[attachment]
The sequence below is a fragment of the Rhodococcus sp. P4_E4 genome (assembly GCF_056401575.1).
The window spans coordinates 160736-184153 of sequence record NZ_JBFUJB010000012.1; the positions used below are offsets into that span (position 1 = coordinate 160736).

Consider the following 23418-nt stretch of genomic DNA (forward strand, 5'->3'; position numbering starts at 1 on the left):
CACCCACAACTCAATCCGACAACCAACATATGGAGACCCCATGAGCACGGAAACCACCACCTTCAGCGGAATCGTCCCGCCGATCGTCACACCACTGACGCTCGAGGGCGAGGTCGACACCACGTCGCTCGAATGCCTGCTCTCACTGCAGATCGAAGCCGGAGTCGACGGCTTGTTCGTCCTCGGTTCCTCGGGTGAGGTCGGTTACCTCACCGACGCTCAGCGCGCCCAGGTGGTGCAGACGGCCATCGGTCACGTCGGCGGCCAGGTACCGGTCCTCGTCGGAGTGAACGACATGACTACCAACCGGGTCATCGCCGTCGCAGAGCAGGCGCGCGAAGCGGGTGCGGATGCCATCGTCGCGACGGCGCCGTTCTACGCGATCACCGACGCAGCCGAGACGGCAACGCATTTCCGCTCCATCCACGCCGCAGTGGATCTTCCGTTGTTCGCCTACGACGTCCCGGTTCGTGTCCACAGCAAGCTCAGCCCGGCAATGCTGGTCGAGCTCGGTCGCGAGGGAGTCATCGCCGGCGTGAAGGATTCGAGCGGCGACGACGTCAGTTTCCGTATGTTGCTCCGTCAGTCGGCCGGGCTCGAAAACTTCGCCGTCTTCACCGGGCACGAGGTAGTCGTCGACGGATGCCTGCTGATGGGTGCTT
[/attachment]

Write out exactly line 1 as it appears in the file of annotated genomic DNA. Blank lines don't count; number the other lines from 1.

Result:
The sequence below is a fragment of the Rhodococcus sp. P4_E4 genome (assembly GCF_056401575.1).